Fred Sandback: String Theory


In the process of defining what's not there, Sandback's work defines what is. And it's the same thing

Fred Sandback’s work defines space by the simplest and most economical of means: acrylic yarn attached at fixed geometric points between the ceiling and the floor, or the wall and the floor. This dry explanation is not enough. You have to see the work. Better still, you have to experience it.

A first look suggests more than what’s actually there: One installation would seem to be an enormous rectangle of glass leaning against a wall; another, mirrors suspended at precise angles to one another. But, no, it’s less. Just the yarn and the space. Then as you approach and then inhabit the space of the work, you realize it’s much more.

It’s too corny to say that you become one with the work, so I won’t say that. (But you do, investing something of yourself into it, if only momentarily, while at the same time taking away somehing of its ordered calm.) In this way, Sandback was the anti-Serra. You’re never closed in, you’re never in danger, real or perceived, that tons of metal will come crashing down on you, and there’s nothing of the vertiginous thrill of curving and canted walls that challenge your relationship to perpendicular. With Sandback’s work, you always know where you stand—but you may not be quite so sure of where it does. The momentary disjunct is transcendent. That's an amazing sleight of hand for a few feet of yarn.

Two more views of the work glimpsed in the opening picture, an articulation of angled space on both sides of the same wall

Corner detail below

The show you see here, in the vast David Zwirner gallery on 19th Street, ended on February 14, but I shot three installations from several different vantage points, so perhaps you can experience something of what I did. The work is equal parts sculpture and drawing, volume and air, substance and exquisite ephemerality.
(A second show, in the much smaller Zwirner & Wirth gallery on the Upper East Side, is up through February 28. Both galleries feature additional installation shots on their websites. )

Untitled (Sculptural Study, Two-part Vertical Construction), 1986/2008, black acrylic yarn, dimensions vary with each installation
Two additional views below

Above and below: Two views of Untitled (Sculptural Study, Six-part Construction), 1977-2008, black acrylic yarn, dimensions vary with each installation

This work was for me the most compelling. Entering the large gallery, I thought I saw mirrors hanging to several inches from the floor. Angled this way and that, they seemed to reflect the walls, the floor, the lights, one another. It was a fleeting perception. Sandback's work is anything but (smoke and) mirrors. But so strong was the illusion of the work being somehow suspended, I had to see for myself that the line, the yarn, was indeed secured into the floor.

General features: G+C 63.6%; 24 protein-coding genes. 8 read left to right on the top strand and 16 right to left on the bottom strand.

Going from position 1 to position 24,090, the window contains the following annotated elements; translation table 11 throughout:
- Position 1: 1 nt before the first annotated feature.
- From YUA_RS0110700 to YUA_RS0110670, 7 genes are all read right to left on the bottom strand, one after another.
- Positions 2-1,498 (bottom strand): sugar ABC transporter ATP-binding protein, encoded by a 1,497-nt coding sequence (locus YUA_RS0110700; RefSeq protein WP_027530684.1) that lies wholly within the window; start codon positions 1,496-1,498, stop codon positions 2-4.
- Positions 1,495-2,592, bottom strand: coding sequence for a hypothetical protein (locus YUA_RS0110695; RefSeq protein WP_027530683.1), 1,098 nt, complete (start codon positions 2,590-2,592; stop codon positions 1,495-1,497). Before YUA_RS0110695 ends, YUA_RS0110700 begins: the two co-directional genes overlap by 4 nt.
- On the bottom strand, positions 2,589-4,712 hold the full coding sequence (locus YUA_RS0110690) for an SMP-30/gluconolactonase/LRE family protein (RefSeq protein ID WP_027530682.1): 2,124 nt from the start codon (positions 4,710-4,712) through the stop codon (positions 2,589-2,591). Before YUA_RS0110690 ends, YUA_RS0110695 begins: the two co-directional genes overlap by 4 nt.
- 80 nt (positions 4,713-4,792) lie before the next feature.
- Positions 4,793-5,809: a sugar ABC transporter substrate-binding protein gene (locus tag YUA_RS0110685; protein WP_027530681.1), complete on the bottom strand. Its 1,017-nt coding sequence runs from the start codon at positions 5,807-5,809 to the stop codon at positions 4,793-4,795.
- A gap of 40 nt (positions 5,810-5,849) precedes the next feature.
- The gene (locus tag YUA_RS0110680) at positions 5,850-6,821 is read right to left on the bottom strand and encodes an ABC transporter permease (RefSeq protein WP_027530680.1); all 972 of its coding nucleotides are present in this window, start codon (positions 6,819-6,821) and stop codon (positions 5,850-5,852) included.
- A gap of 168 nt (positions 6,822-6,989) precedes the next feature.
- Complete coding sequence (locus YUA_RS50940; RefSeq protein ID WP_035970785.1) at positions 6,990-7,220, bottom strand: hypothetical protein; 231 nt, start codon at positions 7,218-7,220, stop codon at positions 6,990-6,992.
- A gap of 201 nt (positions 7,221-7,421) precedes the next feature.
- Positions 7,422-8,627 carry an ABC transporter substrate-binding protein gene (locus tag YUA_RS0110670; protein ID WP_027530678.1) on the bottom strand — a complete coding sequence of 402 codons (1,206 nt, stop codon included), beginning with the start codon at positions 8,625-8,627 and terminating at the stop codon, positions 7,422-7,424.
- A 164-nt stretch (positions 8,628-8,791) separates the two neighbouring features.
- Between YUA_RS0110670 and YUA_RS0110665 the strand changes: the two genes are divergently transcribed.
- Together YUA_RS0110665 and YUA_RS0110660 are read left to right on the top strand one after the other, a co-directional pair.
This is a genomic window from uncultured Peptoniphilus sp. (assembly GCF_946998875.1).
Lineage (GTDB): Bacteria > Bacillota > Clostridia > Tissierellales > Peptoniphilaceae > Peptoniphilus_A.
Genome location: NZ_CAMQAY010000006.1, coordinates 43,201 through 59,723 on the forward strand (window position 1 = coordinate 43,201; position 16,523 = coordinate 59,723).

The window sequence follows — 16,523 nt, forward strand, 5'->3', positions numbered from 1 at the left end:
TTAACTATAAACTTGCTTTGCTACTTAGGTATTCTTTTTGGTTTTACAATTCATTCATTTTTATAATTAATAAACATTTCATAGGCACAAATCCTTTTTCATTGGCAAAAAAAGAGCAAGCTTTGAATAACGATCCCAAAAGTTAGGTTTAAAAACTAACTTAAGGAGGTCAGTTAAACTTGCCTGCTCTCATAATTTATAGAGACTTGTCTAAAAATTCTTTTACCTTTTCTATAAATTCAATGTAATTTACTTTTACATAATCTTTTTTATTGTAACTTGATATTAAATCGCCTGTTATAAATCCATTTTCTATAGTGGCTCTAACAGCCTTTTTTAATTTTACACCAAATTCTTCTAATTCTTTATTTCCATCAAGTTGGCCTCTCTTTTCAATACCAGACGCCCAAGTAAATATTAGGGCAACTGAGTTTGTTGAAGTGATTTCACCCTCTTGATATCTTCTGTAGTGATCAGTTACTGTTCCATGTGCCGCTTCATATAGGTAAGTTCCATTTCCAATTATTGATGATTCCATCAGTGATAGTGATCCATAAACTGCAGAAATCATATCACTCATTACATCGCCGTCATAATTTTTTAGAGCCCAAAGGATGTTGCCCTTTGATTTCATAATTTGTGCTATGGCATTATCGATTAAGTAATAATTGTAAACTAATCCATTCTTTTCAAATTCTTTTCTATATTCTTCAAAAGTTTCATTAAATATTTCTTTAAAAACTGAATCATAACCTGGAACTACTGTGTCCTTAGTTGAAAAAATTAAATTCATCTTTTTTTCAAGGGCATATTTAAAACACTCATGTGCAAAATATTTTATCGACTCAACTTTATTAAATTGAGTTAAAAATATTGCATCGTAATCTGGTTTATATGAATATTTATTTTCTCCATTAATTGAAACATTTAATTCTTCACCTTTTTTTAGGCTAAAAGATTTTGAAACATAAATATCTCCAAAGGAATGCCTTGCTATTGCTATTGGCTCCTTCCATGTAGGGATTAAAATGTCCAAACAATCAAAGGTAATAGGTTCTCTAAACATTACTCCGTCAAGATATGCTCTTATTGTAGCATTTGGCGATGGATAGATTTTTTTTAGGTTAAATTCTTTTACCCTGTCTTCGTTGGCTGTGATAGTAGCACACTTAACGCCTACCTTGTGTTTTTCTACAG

In the process of walking around and through the work, that oneness thing happened again. Then pulling back and walking to the far end of the "row," I saw this amazing series of what can only be called drawings:

Now I'll tell you this at the risk of overdramatizing, but after my close-to-an-hour visit, I walked back out onto 19th Street feeling as if I'd spent the time doing yoga.
Additional reading:
. Sandback's 2003 obit in the New York Times by Ken Johnson
. Sandback's work on permanent view at Dia Beacon


Christopher Quirk said...

This is an extremely compelling exhibition, as you describe. It very successfully sets your sensory faculties on full alert and brings you into the moment. A lot of spatial confusion for me, as depth is often understood via height, at that gets obliterated by the geometry of the yarn lines against the monochrome grey floor. Also, big prize to the installers; the alignments were absolutely impeccable. Great experience seeing this show.

Stephanie Clayton said...

Beautiful, rather contemplative and, dare I say, zen. Yes, quite opposite from Serra's work, IMO (I do admire his work..)

I'm reminded of Miami Art Museum's exhibition last summer, "Shadows, Disappearances and Illusions".

This is the type of installation I would look at for so long and from varying perspectives, that security just wishes I would leave!

This post is wonderful. Thank you for sharing.

Anonymous said...

hmmm. did I not post? or missed something?

try again:

Fred danced... and continues.

One of the interesting points here is not only that the plainspoken materials are doing miraculous things, or the miraculous is getting bestowed upon us through our interaction, a kind of you-don't-have to get-in-that-funny-position yoga, but that they exist as plans. They can, as long as the plans remain, and 'an idea of the' material used is held, can be remade until all time is done. And there is no fading or tarnishing. These thus are a collectors delight - the ephemeral and eternity perfectly synced.

And thanks Joanne for posting, and giving your personal experience.

Stephanie Sachs said...

WOW! Thanks for the pictures and the wonderful description. Wish I could see it but this is the next best thing.

Carol Diehl said...

Thank you, Joanne, for this wonderful post and for the photos! It's ambitious to try to photograph the experience of that work, but you succeed.

Amanda Crowe said...

Hey Joanne thanks for this informative post. Fred Sandback’s space delimitations looked fantastic. I knew that the rectangular outline was comprised purely of black string, not glass or some other solid surface, but I tried to bring myself to interrupt the immaterial plane and I couldn’t.